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AVR Realty Co. v. Cranford Township

December 01, 1998


Before Judges Brochin and Kleiner.

The opinion of the court was delivered by: Kleiner, J.A.D.

[9]    Argued October 27, 1998

On appeal from the Tax Court of New Jersey, whose opinion is reported at 16 N.J. Tax 550 (Tax 1997).

Defendant Cranford Township appeals from an adverse ruling of the Tax Court relating to Cranford's assessment of plaintiff AVR Realty Co.'s property for 1995. We conclude that the Tax Court failed to properly construe a prior decision of this court, AVR Realty Co. v. Cranford Tp., 294 N.J. Super. 294 (App. Div. 1996), certif. denied, 148 N.J. 460 (1997) ("AVR I"), in which we invalidated Cranford's assessment of plaintiff's property for the tax years 1992 and 1993. AVR I fully analyzed the proper assessment procedure when the assessment for a forthcoming year implicates the Freeze Act, N.J.S.A. 54:51A-8. Contrary to the Tax Court decision, our review of the record reflects that Cranford's assessor followed the statutory procedure of N.J.S.A. 54:51A-8 in his assessment of plaintiff's property in 1994, and that his taxing procedure comports with our prior analysis in AVR I. We therefore reverse the Tax Court decision and remand to implement our decision in this appeal.


Although the factual history of this dispute is fully reviewed in AVR I, we will reiterate some salient facts. In 1992, plaintiff's seven-acre property included a brick mixed-use complex comprising office space, a restaurant facility and a motel structure with 180 guest rooms. In October 1992, plaintiff was granted a building permit to construct a one-story building and to convert the motel into a senior citizens' assisted living facility. The new building was designed for use as administrative offices, a reception area, a dining area, and a lounge for use by the residents of the senior citizens' facility. Plaintiff's building permit application estimated the cost of construction as $1,102,325.

On November 4, 1993, plaintiff received a certificate of occupancy and immediately began renting the units to senior citizens. The converted motel was fully occupied by 1994.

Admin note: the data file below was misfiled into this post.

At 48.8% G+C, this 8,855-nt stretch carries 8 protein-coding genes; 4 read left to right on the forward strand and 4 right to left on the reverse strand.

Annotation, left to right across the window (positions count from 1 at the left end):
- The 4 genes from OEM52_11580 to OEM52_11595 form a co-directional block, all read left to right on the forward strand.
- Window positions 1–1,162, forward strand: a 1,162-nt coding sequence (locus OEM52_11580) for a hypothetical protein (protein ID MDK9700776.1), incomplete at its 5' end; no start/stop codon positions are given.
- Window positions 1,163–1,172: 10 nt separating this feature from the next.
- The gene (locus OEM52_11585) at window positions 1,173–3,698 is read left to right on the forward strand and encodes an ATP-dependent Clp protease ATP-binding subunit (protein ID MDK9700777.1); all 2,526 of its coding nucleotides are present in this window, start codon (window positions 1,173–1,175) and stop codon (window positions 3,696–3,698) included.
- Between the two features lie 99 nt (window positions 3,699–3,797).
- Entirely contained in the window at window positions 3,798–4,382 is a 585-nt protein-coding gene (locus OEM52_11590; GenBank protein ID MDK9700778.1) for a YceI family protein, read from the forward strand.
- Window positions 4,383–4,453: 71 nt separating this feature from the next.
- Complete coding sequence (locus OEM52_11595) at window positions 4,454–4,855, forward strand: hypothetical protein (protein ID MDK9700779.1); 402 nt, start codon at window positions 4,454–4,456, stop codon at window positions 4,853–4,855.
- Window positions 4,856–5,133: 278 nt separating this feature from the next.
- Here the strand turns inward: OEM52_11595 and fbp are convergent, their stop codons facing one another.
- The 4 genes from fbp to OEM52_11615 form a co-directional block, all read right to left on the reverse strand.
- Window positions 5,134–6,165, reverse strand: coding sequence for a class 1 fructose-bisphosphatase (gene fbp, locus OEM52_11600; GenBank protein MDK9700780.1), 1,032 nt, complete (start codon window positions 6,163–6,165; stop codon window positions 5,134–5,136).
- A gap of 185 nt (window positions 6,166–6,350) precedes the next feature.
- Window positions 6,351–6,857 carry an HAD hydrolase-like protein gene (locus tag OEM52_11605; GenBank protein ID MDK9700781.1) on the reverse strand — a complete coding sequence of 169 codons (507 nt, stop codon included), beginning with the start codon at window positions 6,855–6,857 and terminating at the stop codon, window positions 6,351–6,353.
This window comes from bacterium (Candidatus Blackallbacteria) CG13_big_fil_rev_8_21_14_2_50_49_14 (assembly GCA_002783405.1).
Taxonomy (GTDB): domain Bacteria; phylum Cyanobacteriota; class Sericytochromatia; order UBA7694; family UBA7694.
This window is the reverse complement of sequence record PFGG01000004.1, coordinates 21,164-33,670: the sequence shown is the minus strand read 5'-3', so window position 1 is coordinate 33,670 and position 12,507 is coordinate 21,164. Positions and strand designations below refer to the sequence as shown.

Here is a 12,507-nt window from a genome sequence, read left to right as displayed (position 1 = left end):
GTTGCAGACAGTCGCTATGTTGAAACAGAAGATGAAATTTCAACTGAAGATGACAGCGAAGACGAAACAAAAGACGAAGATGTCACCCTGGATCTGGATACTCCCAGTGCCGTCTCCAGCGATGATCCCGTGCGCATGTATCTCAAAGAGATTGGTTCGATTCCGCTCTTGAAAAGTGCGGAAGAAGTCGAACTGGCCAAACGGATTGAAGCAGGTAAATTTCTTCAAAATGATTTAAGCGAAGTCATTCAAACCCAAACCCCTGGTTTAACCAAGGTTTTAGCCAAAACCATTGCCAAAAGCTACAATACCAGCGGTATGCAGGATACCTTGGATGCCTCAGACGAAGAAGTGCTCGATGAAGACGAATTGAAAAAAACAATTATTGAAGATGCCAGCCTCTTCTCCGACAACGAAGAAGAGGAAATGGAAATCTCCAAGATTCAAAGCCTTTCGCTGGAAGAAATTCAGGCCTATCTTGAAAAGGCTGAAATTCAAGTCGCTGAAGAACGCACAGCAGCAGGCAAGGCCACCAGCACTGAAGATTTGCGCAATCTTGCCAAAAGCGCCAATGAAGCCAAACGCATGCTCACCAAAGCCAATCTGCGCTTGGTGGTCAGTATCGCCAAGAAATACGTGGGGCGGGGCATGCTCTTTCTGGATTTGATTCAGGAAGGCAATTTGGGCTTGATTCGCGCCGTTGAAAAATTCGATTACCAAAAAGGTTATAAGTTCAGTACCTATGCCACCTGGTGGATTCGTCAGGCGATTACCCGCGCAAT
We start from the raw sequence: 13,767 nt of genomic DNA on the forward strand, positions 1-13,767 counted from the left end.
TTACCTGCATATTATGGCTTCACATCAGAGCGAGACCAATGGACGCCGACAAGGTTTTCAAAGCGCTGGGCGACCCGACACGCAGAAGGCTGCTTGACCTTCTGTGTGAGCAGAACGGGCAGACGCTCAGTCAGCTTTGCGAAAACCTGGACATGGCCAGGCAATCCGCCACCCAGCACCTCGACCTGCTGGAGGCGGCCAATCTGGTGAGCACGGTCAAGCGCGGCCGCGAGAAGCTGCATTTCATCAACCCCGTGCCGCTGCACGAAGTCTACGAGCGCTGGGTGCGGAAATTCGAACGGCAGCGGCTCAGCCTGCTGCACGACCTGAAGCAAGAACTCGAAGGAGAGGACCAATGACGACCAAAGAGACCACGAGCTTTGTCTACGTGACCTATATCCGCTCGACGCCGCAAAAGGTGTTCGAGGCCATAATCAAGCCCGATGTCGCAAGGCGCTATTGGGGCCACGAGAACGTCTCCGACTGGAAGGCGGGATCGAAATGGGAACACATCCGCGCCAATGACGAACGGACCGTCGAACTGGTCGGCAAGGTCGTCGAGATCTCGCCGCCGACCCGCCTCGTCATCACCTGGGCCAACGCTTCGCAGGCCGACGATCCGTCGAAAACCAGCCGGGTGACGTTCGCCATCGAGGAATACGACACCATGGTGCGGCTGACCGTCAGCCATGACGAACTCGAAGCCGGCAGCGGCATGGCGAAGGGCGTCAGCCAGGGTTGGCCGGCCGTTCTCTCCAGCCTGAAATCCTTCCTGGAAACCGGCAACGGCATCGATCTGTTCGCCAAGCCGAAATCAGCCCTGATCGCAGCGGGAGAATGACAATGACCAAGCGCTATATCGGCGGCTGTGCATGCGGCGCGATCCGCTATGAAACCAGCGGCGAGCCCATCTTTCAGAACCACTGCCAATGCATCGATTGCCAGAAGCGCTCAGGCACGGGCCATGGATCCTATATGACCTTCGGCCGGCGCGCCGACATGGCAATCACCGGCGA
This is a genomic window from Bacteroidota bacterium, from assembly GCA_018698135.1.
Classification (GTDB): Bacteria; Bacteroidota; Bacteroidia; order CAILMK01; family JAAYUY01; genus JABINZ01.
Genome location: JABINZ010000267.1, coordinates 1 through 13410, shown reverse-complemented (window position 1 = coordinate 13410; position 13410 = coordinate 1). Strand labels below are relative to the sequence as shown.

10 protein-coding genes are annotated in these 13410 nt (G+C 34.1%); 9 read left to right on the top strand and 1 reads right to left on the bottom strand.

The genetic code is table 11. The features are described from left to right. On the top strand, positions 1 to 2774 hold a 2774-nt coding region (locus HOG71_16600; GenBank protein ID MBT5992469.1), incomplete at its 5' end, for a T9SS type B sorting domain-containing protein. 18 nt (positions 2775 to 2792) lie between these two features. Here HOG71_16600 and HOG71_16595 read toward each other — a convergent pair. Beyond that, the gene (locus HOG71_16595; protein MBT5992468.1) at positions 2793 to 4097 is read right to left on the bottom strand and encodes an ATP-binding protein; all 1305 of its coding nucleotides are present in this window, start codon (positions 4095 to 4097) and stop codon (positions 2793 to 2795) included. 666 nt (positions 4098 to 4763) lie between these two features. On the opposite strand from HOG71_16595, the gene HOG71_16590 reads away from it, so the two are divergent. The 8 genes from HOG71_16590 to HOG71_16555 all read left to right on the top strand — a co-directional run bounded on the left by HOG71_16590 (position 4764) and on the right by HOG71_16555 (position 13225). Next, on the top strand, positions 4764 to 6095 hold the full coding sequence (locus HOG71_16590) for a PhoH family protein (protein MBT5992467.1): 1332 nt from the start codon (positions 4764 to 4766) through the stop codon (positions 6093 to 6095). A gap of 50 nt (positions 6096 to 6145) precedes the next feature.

In October 1992, at the time the construction began, plaintiff's property was assessed for the tax year commencing January 1, 1993, at $14,884,100. Upon receiving the 1993 assessment, plaintiff appealed its tax assessment. After a trial on June 2, 1995, the Tax Court entered judgment reducing the 1993 assessment to $11,170,000.

In October 1995, plaintiff filed a motion in the Tax Court seeking to have the Freeze Act, N.J.S.A. 54:51A-8, applied to the tax assessment for 1994. Defendant opposed plaintiff's motion contending that plaintiff's new construction and the modifications to its pre-existing building had increased the value of plaintiff's property. The Tax Court concluded that defendant's failure to file a formal complaint alleging a change in the value of plaintiff's property was a jurisdictional defect; thus, plaintiff's motion was granted. Defendant appealed the Tax Court decision. In AVR I, we affirmed the decision of the Tax Court; however, in our decision we concluded that defendant was not required to file a complaint alleging a change of value. Rather, defendant was not entitled to the higher assessment because it could not demonstrate that plaintiff's property had increased in value as plaintiff had not received its certificate of occupancy until November 4, 1993, after the October 1, 1993 deadline for increasing the assessment for the 1994 tax year. Id. at 301-02.

On October 24, 1996, plaintiff filed a motion to apply the Freeze Act to the assessment of plaintiff's property for the 1995 tax year. Defendant contended that, although it was precluded from raising the assessment on plaintiff's property for the 1994 tax year pursuant to AVR I, it was permitted to raise plaintiff's assessment for the 1995 tax year. The Tax Court concluded that defendant had failed to follow the statutory procedure and disallowed the increased assessment. As noted, we disagree and reverse.


The Freeze Act, N.J.S.A. 54:51A-8, provides:

Where a final judgment has been rendered by the tax court involving real property, the judgment shall be conclusive and binding upon the municipal assessor and the taxing district, parties to the proceeding, for the assessment year and for the 2 assessment years succeeding the assessment year covered by the final judgment, except as to changes in the value of the property occurring after the assessment date. Where those changes are alleged, the complaint shall specifically set forth the nature of the changes relied upon as the basis for the appeal. However, the conclusive and binding effect of the judgment shall terminate with the tax year immediately preceding the year in which a program for complete revaluation of all real property within the district has been put into effect.

The purpose of the Freeze Act is to prevent "the repeated yearly increases in the assessed value of property, not related to or justified by any changes increasing its market value and resulting in harassment of the taxpayer, subjecting him to the trouble and expense of annual ...

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